Now let's move on to the second of the two parties, the England-bound ODI specialist party:

Shahid Afridi
Shahid Afridi
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Shahid Afridi: No doubt about his credentials; one fails to find words to describe the power and ferocity of his shots. Apart from being a ruthless hitter, he is a handy right-arm bowler, a good replacement for Mushtaq (now that the decision has been made). A good fielder too, though I believe his ability as a sound fielder is a bit exaggerated. I have seen him many a time diving at the ball when he could easily have done without it, resulting in one or two extra runs. Still, he is a perfect choice for ODIs.

Imran Nazir: He made an explosive appearance on the international scene a few years ago, only to lose momentum with the passage of time. He has been afforded a lot of chances and the fact is, he hasn't really come up to expectations but still he finds himself in selector's good books.

He played some useful innings for Sheikhupura in the One-day tournament (Associations), the last one in Pakistan's domestic circuit. His head to head centuries in the pool matches against Karachi Blues (148 off 110 balls) and Sargodha (102 off 63) are particularly worth mentioning but were they only an enviable record for record-keepers?

Imran Nazir
Imran Nazir
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I happened to watch his batting in the semi-final, against Rawalpindi and also in the final, against Karachi. While he failed to open his account in the final, he played some productive shots in the semi-final on his way to a quickfire 37, but these cannot be termed as good cricketing shots. They were just slogs, like a baseball player and not by one expected to be aware of fundamentals of batting in cricket.

Then, came the three-nation tournament at Sharjah. He was given ample chances, four to be exact, during the series, but apart from one innings of 35 (46 balls) against New Zealand, he was far from being impressive.

Fielding at point, the local press brackets him with Jonty Rhodes and Ricky Ponting (I hope these two don't know or a lawsuit might be around!). Well, there is exaggeration in this claim, just as there is in Afridi's case. Preferring to say no more, I leave the judgment to critics and cricket fans.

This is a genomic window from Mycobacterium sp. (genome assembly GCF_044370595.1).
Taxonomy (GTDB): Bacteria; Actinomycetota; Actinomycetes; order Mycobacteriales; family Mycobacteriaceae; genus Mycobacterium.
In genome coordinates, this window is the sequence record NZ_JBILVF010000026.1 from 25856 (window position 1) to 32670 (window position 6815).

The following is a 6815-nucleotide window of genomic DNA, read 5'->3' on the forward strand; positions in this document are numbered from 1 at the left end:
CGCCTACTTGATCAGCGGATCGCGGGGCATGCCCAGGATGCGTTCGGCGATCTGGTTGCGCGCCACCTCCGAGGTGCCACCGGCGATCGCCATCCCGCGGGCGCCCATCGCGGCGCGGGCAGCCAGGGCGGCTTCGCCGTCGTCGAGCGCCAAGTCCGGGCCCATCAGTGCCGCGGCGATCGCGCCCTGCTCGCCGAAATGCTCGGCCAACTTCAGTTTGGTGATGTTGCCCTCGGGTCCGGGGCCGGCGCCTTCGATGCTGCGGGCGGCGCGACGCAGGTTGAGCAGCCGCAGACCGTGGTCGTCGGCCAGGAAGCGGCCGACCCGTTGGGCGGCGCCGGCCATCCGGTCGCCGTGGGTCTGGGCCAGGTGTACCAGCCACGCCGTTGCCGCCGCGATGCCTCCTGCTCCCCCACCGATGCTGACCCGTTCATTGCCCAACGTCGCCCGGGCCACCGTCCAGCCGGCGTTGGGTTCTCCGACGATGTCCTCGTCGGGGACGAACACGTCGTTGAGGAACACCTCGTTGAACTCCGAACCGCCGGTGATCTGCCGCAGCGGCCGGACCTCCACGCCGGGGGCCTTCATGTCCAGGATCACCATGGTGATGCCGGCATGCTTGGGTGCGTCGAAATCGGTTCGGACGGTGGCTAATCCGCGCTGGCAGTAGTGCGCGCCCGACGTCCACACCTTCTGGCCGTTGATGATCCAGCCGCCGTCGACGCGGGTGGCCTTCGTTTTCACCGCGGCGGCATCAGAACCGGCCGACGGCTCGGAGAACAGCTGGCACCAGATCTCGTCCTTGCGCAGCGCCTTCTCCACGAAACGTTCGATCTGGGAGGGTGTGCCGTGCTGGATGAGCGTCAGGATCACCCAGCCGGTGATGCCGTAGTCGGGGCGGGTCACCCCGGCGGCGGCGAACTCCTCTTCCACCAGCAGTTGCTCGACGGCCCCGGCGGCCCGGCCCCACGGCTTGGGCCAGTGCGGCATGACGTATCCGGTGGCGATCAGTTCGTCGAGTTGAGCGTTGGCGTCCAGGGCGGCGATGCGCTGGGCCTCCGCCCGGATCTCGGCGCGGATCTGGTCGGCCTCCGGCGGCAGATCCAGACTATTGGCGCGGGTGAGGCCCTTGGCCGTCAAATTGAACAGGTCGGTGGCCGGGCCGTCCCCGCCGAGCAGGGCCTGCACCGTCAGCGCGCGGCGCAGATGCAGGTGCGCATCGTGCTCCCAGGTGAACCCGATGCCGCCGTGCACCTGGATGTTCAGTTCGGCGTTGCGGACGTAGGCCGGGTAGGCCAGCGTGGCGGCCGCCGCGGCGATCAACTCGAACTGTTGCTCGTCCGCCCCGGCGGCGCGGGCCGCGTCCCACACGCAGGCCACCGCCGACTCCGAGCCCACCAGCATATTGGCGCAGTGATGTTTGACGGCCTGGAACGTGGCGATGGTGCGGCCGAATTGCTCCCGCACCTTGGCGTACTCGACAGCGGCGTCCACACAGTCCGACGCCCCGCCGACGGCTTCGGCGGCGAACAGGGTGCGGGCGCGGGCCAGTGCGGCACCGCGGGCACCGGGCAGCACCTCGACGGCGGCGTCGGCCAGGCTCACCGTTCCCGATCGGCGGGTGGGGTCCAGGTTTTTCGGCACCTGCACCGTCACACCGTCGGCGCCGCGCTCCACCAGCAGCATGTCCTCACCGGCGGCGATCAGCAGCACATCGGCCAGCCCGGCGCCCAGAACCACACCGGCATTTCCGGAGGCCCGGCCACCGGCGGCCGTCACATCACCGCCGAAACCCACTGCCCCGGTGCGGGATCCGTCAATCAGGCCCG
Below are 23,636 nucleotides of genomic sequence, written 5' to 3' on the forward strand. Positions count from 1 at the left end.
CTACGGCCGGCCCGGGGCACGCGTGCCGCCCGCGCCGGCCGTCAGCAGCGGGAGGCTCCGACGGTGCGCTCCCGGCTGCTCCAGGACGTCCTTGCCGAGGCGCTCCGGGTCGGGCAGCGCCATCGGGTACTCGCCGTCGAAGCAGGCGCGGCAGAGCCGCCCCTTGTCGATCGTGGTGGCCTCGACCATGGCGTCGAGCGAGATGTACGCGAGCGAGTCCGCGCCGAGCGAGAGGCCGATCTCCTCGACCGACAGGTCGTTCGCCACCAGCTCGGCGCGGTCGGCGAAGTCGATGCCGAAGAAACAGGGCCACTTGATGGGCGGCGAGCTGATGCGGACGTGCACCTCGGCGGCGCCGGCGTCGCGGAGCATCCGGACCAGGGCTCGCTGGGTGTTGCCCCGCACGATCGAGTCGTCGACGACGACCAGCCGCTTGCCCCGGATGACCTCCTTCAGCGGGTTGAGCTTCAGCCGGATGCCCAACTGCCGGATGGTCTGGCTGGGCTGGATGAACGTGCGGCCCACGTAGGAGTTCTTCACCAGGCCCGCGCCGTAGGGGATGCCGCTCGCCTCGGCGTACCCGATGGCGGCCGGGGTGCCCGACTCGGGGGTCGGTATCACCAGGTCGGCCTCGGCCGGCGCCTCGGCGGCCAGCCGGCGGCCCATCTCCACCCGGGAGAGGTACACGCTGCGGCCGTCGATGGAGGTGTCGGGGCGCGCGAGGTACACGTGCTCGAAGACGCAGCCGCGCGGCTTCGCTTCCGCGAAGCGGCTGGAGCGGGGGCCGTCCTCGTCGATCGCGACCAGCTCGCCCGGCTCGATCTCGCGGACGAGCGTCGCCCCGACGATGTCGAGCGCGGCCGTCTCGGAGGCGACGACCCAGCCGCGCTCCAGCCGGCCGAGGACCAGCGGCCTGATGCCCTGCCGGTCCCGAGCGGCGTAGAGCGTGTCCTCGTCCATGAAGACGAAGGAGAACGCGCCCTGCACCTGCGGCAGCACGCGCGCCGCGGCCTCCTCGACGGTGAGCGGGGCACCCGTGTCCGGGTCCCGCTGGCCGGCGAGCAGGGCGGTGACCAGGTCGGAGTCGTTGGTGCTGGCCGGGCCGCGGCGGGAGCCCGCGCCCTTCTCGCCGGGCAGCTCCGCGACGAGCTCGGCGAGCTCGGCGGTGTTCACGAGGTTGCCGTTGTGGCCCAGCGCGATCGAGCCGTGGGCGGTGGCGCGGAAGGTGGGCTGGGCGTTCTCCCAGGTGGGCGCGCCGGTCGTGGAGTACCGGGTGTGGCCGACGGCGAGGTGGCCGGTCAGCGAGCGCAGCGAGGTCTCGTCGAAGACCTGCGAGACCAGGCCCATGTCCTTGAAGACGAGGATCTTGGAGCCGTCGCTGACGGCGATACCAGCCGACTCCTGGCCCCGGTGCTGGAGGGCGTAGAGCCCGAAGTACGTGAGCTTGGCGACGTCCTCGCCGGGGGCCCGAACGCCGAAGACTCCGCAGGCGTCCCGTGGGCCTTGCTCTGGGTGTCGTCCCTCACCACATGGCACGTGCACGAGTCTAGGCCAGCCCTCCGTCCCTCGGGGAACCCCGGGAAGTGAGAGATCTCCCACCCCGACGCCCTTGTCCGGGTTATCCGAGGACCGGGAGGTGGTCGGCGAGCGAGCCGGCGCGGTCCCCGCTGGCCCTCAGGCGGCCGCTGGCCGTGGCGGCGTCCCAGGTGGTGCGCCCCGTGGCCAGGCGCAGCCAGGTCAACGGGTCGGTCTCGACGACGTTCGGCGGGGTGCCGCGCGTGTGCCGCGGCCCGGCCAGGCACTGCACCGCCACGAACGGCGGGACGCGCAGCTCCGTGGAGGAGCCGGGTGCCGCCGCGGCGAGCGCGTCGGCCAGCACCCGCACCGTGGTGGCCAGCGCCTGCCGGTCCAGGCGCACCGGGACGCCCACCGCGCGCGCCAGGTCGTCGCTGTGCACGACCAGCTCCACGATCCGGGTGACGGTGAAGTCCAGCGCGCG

Shoaib Malik: I remember pointing out to the PCB Chairman, during the press conference, that Shoaib's action was reported as suspect in the Sharjah final and that the case was under review. The General replied, "not his action but a particular delivery of his is suspect, so we would forbid him from using that delivery". This was followed by a hearty laughter by the General and the pressmen. I thought to myself, it better be a joke because without that particular delivery, the so-called 'wrong'un', the bowler in question loses much of his effectiveness.

Notwithstanding the controversy hanging around his action, Shoaib is a useful player, especially for limited-overs cricket, who he can ably make up for any bowling lapses by getting quick runs down the order and bring about a few astonishing catches and run outs. He is thus an appropriate passenger on the England-bound flight.

All said and done, I would agree on the decision to recall Mohammad Wasim and send Afridi and Shoaib. However, calling back Mushtaq along with Imran Farhat and sending Imran Nazir to England is a decision that the selectors' may yet rue and perhaps reflects hastiness. One can also question, knowing the idiosyncrasies of Pakistan cricket, was it only the selectors or has the team management something to do with it?